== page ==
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The Action Thread Part Two

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New figures show that almost 2,300 people with a learning disability and/or autism are currently in institutions. These people can be subjected to physical restraint and over-medication.

We want the Government, NHS and local authorities to work together to provide the right support for people with a learning disability in their local communities.

Sign the petition and help create real change: https://bit.ly/2urpADX 👈

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1058 EDUCATION How soccer is changing the lives of girls in Kenya February 23 2017 | By: MEGAN IACOBINI DE FAZIO GIRLS COUNT Every gi

238 WATER AND SANITATION How the Ebola outbreak spurred improved access to running water in Liberia 16 November 2018 1:35PM UTC | By: WOMEN'S ADVANCEMENT DEEPLY

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Lovely photos from our volunteer, Fiona Gannon, who was part of last week's monthly Medical Team.

These monthly teams spend one week volunteering on CCI's Programmes, specifically our De-institutionalisation and Medical Care Programmes. All of our volunteers are instrumental in the our implementation of initiatives that offer better prospects for the future and better healthcare for those residing in Vesnova Children's Mental Asylum. This includes integration and familiarisation visits into the local town and learning how to independently navigate within communities.

This team brought children on young adults on the bus, to learn about local travel, with a stop off for some pizza, of course!



La imagen puede contener: 8 personas, personas sonriendo, personas comiendo, personas sentadas, tabla, comida e interiorLa imagen puede contener: 5 personas, personas sonriendo, personas sentadas, tabla e interiorLa imagen puede contener: una o varias personas, personas sentadas e interior

La imagen puede contener: una o varias personas y personas de pie

La imagen puede contener: 1 persona, sentado e interior

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We are going to be streaming live for Leitrim's Health is Wealth 2019

Leitrim Observer Reporter

Leitrim Observer Reporter

25 Mar 2019

Get set for Leitrim's Health Is Wealth free seminar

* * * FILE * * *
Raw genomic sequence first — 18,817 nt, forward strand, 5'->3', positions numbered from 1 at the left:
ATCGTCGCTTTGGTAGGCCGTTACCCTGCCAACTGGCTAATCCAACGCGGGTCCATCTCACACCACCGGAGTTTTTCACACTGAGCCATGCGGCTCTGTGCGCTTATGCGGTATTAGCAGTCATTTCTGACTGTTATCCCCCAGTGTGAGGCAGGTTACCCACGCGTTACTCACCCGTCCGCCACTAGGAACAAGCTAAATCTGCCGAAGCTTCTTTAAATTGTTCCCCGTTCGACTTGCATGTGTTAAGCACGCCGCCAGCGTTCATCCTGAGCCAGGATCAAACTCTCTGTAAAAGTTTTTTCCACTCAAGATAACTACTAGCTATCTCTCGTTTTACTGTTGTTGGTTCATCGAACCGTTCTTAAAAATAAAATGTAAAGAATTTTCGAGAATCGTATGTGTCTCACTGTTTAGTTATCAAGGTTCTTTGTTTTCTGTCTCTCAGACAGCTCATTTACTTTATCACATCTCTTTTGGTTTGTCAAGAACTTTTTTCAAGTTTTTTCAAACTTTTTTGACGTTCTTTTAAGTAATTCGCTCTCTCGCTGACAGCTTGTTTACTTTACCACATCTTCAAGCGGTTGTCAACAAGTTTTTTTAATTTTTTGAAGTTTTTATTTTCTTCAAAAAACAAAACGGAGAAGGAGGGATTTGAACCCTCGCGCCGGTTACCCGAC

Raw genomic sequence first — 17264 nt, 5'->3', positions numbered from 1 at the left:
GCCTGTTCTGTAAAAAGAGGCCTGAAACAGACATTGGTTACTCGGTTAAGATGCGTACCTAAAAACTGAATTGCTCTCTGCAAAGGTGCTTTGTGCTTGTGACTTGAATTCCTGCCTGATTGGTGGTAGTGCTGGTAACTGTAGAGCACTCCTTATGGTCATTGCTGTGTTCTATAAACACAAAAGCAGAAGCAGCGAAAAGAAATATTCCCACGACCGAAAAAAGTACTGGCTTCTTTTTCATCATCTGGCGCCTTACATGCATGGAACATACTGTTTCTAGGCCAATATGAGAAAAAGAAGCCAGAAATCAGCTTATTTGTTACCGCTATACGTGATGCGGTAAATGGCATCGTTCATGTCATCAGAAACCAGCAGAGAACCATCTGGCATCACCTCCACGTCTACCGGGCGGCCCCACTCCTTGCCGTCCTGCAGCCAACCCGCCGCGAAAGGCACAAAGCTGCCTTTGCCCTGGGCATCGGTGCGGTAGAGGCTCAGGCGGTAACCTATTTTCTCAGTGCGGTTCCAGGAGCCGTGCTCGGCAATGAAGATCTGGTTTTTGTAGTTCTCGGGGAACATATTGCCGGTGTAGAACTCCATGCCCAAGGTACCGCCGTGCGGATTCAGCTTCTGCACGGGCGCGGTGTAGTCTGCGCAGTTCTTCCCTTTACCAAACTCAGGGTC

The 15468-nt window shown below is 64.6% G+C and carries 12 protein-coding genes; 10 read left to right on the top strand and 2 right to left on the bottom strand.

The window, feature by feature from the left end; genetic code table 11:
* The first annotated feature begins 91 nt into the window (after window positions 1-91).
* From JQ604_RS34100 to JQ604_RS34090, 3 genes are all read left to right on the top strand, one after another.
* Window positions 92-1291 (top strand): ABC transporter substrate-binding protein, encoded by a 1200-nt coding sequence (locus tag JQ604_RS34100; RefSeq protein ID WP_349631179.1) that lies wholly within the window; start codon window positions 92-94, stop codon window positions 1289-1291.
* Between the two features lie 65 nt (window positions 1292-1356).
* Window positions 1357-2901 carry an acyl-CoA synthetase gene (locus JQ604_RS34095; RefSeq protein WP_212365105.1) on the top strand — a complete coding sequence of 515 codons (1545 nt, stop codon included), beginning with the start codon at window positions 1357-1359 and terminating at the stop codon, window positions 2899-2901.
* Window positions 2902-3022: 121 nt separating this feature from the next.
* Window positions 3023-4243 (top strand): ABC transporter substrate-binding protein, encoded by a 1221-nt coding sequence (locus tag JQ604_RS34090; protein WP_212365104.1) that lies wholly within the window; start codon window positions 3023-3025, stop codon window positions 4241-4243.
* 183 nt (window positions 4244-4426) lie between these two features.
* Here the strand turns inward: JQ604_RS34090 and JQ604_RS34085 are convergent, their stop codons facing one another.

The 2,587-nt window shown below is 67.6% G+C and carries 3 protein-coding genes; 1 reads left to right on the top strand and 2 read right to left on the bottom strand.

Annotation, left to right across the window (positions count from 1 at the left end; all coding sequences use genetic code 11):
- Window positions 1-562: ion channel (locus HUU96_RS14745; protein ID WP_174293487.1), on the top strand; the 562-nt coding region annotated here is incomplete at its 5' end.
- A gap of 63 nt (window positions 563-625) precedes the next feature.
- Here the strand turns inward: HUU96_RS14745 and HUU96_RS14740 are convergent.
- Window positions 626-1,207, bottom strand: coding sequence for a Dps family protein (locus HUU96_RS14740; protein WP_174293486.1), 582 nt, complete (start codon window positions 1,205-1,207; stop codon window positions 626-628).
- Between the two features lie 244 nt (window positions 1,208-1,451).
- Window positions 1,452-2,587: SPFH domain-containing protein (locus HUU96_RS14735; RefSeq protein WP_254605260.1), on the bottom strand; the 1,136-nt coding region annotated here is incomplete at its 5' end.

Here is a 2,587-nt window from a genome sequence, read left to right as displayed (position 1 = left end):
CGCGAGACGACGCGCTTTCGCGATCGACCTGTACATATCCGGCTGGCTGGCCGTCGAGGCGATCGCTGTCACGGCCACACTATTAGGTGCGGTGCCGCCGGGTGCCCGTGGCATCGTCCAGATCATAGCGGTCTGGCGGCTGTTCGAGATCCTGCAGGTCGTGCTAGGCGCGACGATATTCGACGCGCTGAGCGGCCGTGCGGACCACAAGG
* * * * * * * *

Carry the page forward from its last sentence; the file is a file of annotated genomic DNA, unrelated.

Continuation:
Live stream available.


The Leitrim Observer will be providing a live streaming link for coverage of Leitrim's Health Is Wealth 2019.

This will allow those unable to make The Bush Hotel this Wednesday evening, March 27, to view the speakers online.

We will be providing a live link on the night from 6pm so don't forget to tune in to see what's happening.

The line-up on the night includes: 

MC, Paul Williams.

Speakers contributing on the night include Adi Roche from Chernobyl-Ireland who will be speaking about her years of volunteer work. Alan Quinlan, former rugby international and journalist. Alan will be talking about his own experience of depression and also his recovery from this. Kristen O’Reilly, a local girl, who was bereaved of both her parents as a teenager. She will be talking about resilience and how to cope with adversity. Mikey Drennan, former Aston Villa, Sligo Rovers and presently St Patricks Athletic soccer player, discusses his experience of depression, gambling and isolation. Professor Geraldine McCarthy – Consultant Psychiatrist with Sligo/Leitrim Mental Health Services will be discussing healthy ageing and local initiatives. John Lonergan, former governor of Mountjoy Prison will be discussing his observations of human nature and of Irish society and finally, Angela Hayes, founder of the Thomas Hayes Trust whose family has been bereaved by suicide.

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In exactly one month, the world will come together to commemorate the third annual CCI initiated Naciones Unidas Chernobyl Disaster Remembrance Day.

Today we're taking a moment to remember Sasha's heartfelt message ahead of the first commemoration in 2017. This video, which Sasha filmed in our Independent Living Unit, touched the heart of the nation and went on to feature on RTÉ News.

Thank you, Sasha, for this incredible video and for using your voice to advocate for others affected by Chernobyl.



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Is ‘sexist’ data holding women back?



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“Sexist” data is making it harder to improve women and girls’ lives, the world’s leading philanthropic couple Bill and Melinda Gates said on Tuesday in an open letter.

The couple warned that a lack of focus by researchers on gender and a disdain for what were perceived as “women’s issues” were resulting in “missing data” that could lead to better decisions and policies, enable advocacy and measure progress.

“The data we do have – data that policymakers depend on – is bad. You might even call it sexist,” Melinda Gates wrote in their annual letter discussing the work of their foundation, one of the largest private charities in the world.